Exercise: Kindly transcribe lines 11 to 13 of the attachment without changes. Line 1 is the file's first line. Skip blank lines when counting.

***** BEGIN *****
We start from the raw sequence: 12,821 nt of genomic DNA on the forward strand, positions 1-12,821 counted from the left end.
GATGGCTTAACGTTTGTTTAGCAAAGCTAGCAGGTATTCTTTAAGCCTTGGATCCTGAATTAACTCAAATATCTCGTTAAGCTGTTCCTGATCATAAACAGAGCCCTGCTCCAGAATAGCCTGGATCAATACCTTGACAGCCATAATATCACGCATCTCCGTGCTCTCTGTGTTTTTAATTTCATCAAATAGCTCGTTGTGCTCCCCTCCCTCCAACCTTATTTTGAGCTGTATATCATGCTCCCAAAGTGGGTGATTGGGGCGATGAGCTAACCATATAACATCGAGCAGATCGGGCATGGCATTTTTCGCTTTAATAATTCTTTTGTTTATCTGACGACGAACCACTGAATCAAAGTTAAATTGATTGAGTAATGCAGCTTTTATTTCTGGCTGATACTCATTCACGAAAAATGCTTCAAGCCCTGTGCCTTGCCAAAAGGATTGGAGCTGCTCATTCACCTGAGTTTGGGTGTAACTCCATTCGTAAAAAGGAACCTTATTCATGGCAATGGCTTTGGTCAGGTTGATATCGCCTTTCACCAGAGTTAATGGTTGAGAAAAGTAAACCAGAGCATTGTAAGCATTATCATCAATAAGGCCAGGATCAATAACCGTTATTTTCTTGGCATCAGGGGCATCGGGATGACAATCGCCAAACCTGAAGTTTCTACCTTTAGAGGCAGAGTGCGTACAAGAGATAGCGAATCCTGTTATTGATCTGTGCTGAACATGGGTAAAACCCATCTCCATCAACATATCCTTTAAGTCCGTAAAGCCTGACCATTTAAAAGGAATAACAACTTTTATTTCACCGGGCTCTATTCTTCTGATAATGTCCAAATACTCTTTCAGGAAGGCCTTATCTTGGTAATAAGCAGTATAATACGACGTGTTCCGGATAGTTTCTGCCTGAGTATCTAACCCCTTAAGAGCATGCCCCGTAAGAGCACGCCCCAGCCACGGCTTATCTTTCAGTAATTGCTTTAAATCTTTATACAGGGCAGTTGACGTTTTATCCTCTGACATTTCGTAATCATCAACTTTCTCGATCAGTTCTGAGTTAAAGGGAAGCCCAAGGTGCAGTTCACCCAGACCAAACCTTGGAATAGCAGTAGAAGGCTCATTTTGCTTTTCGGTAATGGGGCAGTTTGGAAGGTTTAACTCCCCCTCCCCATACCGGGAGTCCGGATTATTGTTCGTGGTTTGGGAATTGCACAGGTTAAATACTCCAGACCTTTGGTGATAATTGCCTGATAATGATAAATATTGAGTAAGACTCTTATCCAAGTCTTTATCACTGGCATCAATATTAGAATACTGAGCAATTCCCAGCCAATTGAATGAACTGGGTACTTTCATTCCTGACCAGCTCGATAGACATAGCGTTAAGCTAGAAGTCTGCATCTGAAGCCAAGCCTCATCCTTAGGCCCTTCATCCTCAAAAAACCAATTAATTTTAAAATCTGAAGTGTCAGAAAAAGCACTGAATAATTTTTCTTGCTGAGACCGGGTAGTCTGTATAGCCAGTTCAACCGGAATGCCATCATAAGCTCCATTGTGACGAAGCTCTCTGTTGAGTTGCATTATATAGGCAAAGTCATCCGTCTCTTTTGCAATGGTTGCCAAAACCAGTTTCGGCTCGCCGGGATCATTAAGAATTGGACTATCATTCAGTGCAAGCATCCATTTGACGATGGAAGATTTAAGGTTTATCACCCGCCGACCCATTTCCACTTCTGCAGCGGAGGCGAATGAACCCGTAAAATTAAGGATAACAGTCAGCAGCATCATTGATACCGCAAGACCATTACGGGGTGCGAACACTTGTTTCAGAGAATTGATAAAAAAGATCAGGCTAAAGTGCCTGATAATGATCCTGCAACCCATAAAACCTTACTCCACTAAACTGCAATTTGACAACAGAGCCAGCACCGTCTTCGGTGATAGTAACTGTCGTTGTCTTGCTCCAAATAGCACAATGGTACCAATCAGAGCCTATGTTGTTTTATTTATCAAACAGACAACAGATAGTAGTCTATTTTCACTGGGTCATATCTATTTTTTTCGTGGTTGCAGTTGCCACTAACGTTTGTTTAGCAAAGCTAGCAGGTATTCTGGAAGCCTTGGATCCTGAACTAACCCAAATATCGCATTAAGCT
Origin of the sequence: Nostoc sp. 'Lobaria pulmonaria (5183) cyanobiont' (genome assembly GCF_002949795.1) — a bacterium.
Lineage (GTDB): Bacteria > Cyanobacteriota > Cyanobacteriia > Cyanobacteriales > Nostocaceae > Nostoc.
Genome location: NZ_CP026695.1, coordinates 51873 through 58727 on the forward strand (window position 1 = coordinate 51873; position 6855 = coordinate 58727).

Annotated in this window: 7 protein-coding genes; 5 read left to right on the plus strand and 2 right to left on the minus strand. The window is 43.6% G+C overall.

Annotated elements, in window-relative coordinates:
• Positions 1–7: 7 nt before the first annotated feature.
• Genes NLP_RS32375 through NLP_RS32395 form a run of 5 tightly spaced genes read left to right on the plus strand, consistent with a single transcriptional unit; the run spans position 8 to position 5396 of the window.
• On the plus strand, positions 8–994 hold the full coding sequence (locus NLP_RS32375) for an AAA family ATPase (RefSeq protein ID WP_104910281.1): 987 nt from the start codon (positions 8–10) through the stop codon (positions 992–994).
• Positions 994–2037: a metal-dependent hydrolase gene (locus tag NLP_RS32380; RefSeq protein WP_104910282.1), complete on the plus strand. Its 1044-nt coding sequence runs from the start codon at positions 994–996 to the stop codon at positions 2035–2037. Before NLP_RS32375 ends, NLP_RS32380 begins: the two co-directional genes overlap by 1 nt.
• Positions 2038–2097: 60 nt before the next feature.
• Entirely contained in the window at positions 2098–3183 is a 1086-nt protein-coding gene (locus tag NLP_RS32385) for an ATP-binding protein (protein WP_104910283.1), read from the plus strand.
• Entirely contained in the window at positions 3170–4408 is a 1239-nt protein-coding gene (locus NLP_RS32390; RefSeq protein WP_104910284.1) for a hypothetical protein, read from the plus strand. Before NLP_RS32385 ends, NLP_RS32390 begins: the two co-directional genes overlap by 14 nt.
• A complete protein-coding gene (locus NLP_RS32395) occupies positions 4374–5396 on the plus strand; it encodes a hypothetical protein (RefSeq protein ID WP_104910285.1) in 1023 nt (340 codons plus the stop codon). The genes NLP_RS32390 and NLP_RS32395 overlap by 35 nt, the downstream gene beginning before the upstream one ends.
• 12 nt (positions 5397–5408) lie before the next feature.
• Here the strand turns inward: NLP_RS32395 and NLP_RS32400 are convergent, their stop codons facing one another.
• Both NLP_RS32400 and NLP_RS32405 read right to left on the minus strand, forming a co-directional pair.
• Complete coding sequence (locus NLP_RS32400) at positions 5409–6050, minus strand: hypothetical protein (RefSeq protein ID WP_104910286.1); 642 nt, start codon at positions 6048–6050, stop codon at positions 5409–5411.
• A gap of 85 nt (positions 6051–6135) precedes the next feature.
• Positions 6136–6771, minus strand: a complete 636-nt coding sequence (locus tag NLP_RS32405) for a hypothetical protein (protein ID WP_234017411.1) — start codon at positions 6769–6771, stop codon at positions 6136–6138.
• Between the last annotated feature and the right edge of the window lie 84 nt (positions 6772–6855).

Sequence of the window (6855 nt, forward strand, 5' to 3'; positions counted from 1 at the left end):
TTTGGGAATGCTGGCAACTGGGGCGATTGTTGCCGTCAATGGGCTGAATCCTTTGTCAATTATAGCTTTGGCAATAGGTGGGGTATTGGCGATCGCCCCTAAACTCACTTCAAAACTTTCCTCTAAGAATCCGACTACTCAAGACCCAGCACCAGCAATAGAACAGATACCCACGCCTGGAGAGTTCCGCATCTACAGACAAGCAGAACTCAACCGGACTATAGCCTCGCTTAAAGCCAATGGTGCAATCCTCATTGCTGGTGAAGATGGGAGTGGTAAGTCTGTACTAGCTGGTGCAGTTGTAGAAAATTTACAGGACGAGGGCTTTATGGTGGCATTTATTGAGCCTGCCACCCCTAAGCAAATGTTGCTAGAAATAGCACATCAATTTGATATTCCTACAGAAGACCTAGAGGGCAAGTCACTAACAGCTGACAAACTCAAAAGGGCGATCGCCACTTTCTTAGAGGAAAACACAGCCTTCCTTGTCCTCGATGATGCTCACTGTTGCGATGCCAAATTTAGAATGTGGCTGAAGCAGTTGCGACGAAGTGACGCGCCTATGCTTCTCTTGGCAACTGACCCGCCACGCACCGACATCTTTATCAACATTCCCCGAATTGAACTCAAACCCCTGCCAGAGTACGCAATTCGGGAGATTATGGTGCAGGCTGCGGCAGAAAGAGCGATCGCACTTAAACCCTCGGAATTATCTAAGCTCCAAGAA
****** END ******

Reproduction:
• Positions 994–2037: a metal-dependent hydrolase gene (locus tag NLP_RS32380; RefSeq protein WP_104910282.1), complete on the plus strand. Its 1044-nt coding sequence runs from the start codon at positions 994–996 to the stop codon at positions 2035–2037. Before NLP_RS32375 ends, NLP_RS32380 begins: the two co-directional genes overlap by 1 nt.
• Positions 2038–2097: 60 nt before the next feature.
• Entirely contained in the window at positions 2098–3183 is a 1086-nt protein-coding gene (locus tag NLP_RS32385) for an ATP-binding protein (protein WP_104910283.1), read from the plus strand.